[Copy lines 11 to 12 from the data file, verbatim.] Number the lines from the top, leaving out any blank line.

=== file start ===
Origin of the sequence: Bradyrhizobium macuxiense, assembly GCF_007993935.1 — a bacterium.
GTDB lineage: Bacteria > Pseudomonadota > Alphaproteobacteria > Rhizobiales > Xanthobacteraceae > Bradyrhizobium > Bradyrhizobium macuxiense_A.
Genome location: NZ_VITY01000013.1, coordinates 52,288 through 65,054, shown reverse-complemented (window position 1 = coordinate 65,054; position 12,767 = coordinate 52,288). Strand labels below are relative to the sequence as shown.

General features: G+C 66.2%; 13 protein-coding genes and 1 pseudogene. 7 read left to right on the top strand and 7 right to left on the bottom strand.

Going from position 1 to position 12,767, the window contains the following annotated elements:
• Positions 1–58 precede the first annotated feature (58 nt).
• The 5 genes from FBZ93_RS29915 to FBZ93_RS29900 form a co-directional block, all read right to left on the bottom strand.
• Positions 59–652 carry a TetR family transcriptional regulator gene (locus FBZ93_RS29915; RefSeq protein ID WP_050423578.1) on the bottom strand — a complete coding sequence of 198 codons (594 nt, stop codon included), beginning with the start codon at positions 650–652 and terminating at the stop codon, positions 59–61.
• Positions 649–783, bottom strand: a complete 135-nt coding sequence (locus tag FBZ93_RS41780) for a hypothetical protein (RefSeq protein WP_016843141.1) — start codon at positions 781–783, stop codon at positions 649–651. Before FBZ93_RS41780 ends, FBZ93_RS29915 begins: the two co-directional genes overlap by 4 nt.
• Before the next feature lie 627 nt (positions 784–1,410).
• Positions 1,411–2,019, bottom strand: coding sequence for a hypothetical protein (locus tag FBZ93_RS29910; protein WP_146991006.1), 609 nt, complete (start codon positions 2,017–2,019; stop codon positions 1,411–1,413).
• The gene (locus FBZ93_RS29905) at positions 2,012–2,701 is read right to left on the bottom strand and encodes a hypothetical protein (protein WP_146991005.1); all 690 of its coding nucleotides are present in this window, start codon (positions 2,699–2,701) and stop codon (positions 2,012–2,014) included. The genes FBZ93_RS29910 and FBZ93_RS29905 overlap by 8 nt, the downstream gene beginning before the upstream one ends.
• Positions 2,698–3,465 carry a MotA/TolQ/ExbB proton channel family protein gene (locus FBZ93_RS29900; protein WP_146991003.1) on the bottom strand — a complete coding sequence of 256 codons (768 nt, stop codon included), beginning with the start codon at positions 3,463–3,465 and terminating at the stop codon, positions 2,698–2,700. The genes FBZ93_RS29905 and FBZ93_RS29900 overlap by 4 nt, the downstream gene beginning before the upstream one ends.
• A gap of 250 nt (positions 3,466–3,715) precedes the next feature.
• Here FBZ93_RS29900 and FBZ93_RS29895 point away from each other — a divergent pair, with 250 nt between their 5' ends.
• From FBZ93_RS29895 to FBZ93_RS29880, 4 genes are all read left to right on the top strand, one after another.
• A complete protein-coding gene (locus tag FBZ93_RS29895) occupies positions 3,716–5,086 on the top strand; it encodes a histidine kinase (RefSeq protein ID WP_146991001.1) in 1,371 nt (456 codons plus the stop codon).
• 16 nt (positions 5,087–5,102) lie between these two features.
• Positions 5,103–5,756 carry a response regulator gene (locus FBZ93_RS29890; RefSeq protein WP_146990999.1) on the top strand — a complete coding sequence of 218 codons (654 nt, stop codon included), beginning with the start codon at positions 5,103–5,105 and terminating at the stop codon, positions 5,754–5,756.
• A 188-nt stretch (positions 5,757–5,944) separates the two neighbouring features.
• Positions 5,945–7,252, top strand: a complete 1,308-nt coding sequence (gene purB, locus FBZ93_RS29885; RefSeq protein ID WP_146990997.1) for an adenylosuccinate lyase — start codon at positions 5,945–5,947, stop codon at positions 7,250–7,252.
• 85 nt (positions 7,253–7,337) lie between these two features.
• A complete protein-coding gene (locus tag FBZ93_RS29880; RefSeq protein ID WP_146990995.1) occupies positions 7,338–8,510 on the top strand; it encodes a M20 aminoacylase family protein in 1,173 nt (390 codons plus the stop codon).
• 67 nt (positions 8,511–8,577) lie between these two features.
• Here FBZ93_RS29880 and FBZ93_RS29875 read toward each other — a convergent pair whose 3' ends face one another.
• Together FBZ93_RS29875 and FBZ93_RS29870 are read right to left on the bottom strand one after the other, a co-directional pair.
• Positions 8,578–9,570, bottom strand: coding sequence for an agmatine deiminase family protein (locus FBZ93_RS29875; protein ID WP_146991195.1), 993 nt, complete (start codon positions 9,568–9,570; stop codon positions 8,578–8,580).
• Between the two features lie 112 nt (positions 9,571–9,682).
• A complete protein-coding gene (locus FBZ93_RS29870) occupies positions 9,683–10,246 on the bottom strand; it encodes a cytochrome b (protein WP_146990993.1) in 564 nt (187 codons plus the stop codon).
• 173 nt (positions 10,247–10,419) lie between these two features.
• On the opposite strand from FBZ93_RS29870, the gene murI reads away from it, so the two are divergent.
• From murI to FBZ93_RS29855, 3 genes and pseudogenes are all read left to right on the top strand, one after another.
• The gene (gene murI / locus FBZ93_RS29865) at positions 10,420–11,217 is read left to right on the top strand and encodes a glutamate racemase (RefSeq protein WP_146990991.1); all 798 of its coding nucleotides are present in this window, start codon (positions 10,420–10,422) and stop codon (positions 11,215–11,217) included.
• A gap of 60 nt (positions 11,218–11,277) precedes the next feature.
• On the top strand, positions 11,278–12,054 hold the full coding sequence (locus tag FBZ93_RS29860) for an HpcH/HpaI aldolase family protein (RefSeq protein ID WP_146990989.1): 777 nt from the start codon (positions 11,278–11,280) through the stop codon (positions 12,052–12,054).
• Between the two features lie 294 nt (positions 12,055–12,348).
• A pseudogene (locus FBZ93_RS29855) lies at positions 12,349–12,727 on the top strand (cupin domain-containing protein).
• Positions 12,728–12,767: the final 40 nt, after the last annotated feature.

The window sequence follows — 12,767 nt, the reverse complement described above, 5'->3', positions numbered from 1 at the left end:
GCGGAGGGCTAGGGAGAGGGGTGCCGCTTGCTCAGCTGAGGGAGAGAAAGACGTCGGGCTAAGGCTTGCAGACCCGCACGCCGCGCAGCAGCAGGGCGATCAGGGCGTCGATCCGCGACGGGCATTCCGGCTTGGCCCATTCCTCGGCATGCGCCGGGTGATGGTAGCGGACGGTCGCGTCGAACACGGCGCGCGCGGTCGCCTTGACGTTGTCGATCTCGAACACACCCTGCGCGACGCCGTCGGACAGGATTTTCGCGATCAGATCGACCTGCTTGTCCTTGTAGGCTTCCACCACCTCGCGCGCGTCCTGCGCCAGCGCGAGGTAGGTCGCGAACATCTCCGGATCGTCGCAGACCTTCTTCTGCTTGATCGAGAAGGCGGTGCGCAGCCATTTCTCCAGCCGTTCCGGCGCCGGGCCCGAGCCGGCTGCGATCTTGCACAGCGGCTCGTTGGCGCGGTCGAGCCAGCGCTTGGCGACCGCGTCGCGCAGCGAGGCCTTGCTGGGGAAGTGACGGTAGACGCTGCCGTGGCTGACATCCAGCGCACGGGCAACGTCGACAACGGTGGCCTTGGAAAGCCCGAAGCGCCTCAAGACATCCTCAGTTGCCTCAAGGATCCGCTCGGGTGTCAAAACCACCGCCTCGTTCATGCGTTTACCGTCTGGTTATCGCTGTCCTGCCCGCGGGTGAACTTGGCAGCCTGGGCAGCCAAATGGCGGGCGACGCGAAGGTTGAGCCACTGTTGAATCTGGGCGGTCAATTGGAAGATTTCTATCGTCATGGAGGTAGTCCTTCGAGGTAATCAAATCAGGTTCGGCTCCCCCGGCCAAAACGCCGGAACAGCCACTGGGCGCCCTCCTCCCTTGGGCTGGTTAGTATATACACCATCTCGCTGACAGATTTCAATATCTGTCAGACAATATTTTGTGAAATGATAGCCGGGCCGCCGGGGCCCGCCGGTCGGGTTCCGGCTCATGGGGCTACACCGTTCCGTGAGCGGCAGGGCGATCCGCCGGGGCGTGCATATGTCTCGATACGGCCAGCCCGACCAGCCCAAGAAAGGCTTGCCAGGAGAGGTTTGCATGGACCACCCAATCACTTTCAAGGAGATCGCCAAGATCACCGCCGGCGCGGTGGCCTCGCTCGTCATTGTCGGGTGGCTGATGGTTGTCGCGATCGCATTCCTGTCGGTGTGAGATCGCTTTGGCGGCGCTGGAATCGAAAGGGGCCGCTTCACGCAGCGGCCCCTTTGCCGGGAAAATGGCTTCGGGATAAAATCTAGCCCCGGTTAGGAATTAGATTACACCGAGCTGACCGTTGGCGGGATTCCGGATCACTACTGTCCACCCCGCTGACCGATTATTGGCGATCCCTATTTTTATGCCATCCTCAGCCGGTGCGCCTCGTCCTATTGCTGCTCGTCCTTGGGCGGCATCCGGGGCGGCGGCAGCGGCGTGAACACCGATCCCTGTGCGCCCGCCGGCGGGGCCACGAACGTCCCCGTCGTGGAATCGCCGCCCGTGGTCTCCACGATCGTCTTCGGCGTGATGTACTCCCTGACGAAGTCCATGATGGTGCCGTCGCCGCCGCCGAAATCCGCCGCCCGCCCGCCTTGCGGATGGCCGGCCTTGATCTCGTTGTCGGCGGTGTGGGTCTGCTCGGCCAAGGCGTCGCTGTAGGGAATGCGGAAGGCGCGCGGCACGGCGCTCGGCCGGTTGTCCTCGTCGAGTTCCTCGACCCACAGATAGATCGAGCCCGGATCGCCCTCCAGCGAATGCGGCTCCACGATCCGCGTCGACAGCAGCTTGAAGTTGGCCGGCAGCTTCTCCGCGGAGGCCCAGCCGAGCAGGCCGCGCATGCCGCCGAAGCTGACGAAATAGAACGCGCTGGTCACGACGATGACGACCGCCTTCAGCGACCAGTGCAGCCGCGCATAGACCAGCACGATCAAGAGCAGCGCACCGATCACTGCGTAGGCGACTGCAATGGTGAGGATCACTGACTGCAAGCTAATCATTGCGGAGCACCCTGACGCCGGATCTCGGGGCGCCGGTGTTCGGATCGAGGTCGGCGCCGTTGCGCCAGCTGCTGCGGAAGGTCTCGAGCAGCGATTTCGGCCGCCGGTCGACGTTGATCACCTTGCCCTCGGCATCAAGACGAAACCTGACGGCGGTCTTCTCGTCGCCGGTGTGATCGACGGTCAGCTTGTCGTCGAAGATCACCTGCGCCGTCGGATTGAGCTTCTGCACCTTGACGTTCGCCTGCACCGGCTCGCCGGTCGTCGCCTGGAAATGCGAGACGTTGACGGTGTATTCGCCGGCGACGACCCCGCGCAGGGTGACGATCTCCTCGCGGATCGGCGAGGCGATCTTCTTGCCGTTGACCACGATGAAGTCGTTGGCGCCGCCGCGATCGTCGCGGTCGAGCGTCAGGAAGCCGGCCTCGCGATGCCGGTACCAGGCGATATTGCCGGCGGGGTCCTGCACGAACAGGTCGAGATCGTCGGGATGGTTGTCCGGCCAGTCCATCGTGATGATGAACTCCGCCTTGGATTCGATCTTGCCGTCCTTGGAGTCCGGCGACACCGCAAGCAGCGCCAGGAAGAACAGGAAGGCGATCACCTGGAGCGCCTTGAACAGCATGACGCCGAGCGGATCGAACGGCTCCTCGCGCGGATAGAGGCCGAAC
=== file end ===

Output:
• Positions 1,411–2,019, bottom strand: coding sequence for a hypothetical protein (locus tag FBZ93_RS29910; protein WP_146991006.1), 609 nt, complete (start codon positions 2,017–2,019; stop codon positions 1,411–1,413).
• The gene (locus FBZ93_RS29905) at positions 2,012–2,701 is read right to left on the bottom strand and encodes a hypothetical protein (protein WP_146991005.1); all 690 of its coding nucleotides are present in this window, start codon (positions 2,699–2,701) and stop codon (positions 2,012–2,014) included. The genes FBZ93_RS29910 and FBZ93_RS29905 overlap by 8 nt, the downstream gene beginning before the upstream one ends.